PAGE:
Second component (Progressive-Irreversible)

In addition to acute salt-sensitivity of BP, high salt intake has also been associated with a progressive rise in BP over a period of many months in regular Sprague Dawley rats [9,24] and chimpanzees [10] and decades in humans [11,12]. Lewis Dahl selectively bred Sprague Dawley rats for this characteristic, leading to the creation of the Dahl salt-sensitive rat strain in which this response to salt was greatly accelerated and amplified [30]. In a recent study, we found that this progressive effect of salt on BP appeared to be distinct from the initial acute response to salt loading in Dahl-S rats [13]. The data produced in these studies (data sets 1, 2, and 4) also illustrated that the slow and progressive phase of salt induced hypertension in this model was not fully reversible, a feature that Dahl had referred to as a self-sustaining characteristic of salt induced hypertension [15].

The 2nd component (Progressive-Irreversible) of our model consisted of a simple integrator that imparted a cumulative and fully irreversible BP response to increased salt intake. Once developed, this component would provide a sustained elevation of BP irrespective of subsequent salt intake. This form of irreversible elevation of BP corresponds with a rightward shift of the chronic pressure natriuresis relationship to higher BP levels (Figure 4), a shift that has been shown to accompany the progressive and not-fully reversible salt-induced elevation of BP in the Dahl-S rat [13]. While this 2nd component appeared to contribute importantly to the overall model behaviour (Figure 5), an initial model consisting only of these 2 components remained limited in its dynamic performance. In an effort to improve model performance, we added a 3rd component which was capable of representing a reversible form of progressive salt induced hypertension [13] (see below) and also allowed for a more complete representation of changes in the chronic pressure natriuresis relationship.

Third component (Progressive-Reversible)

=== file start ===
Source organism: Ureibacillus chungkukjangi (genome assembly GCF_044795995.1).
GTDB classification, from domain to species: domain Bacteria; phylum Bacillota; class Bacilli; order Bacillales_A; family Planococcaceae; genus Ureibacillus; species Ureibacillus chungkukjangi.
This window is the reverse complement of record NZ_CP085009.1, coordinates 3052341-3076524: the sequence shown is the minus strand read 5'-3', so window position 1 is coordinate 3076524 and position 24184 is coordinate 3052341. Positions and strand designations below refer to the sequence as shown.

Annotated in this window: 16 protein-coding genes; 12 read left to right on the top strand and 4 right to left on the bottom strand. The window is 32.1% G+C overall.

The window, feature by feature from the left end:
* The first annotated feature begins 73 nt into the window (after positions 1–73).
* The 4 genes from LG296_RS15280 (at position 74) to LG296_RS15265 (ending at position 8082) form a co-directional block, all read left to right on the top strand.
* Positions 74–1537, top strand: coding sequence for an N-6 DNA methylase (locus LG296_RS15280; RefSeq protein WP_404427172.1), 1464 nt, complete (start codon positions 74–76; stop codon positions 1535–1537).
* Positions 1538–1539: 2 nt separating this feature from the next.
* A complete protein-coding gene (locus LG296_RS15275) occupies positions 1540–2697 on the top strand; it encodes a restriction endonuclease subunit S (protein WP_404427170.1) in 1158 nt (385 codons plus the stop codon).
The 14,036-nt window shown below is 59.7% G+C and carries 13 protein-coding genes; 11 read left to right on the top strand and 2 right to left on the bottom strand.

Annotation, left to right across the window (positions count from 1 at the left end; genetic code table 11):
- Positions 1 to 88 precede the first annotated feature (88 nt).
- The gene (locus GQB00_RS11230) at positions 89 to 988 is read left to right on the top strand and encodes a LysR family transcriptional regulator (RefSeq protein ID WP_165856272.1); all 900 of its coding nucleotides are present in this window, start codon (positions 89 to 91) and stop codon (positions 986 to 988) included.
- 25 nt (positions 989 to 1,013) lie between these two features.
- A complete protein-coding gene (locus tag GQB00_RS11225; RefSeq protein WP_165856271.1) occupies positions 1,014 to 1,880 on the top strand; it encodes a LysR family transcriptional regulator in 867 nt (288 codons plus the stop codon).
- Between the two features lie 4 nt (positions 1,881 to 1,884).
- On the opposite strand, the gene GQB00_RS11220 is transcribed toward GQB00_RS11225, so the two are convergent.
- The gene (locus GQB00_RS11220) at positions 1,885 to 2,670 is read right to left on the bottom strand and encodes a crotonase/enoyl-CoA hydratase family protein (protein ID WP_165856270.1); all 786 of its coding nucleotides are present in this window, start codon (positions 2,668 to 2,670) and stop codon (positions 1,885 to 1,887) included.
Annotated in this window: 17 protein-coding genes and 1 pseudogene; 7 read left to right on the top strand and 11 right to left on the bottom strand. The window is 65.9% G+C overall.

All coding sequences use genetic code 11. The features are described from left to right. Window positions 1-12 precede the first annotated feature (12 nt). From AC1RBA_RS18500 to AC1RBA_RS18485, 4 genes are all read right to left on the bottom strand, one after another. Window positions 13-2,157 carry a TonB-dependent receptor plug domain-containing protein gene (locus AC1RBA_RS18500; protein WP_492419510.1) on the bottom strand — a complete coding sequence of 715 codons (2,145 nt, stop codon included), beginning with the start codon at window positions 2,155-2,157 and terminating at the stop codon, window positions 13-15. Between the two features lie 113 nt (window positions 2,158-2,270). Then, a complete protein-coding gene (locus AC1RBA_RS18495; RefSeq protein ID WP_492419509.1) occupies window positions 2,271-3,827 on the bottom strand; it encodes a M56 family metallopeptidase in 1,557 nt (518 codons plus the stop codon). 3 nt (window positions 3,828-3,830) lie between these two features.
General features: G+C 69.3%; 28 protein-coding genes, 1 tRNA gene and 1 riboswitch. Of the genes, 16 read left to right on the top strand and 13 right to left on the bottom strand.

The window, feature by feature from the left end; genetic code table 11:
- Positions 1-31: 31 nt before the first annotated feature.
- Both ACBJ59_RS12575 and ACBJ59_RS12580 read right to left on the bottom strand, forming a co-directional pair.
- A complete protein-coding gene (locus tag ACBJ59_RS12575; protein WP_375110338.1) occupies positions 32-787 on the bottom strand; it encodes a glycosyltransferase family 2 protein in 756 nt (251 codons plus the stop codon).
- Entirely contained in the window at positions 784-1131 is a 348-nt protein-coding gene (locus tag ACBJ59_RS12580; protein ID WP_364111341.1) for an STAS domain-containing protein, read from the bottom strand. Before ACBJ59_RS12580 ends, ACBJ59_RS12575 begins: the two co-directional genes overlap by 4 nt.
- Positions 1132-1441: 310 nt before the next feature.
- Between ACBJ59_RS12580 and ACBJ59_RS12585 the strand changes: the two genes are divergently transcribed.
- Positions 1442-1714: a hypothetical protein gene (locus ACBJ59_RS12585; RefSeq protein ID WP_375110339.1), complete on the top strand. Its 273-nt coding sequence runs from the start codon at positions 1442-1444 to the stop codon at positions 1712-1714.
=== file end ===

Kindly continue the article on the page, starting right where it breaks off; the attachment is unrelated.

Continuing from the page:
Like the 2nd component of our model (above), the 3rd component was also capable of representing a slow and progressive development of salt-induced hypertension. However, in contrast to the irreversible character of the 2nd component, the progressive effects of the 3rd component could be rapidly reversed by restoration of a normal salt intake. This model behaviour was implemented by imposing an effect of high salt intake to cause a progressive increase in acute salt-sensitivity of BP (Figure 3). This aspect of the 3rd component is important, as it can account for a number of features evident in the data sets used in this study, including the manner in which the BP response to salt restriction increases in amplitude with increasing duration of exposure to high salt (Figure 1b). This effect amounts to a progressive salt-induced worsening of acute salt-sensitivity and corresponds with an effect of chronic high salt intake to reduce the slope of the chronic pressure natriuresis relationship (Figure 4) [13,14]. This progressive-reversible component appeared to provide an important contribution to model behaviour, particularly in data sets 1, 2, and 4, in which it allowed for a progressive rise in BP that was partly reversible (Figures 1 and 5). Its role in individual rats from data set 4 is illustrated in Figure 6. While this form of salt-induced salt sensitivity has not been widely considered in the past, it is evident in data from chimpanzees in which 22 months of salt loading was associated with a progressive rise in BP that was nevertheless reversible upon restoration of normal salt intake [10]. Such a process is also consistent with the age-associated increases in acute salt-sensitivity in humans [31,32]. While slow increases in acute salt-sensitivity in humans with age have been attributed to ageing itself, it is equally plausible that they are the result of an increasing period of exposure to a high salt intake, since a salt intake is typically high throughout life in Western societies [4].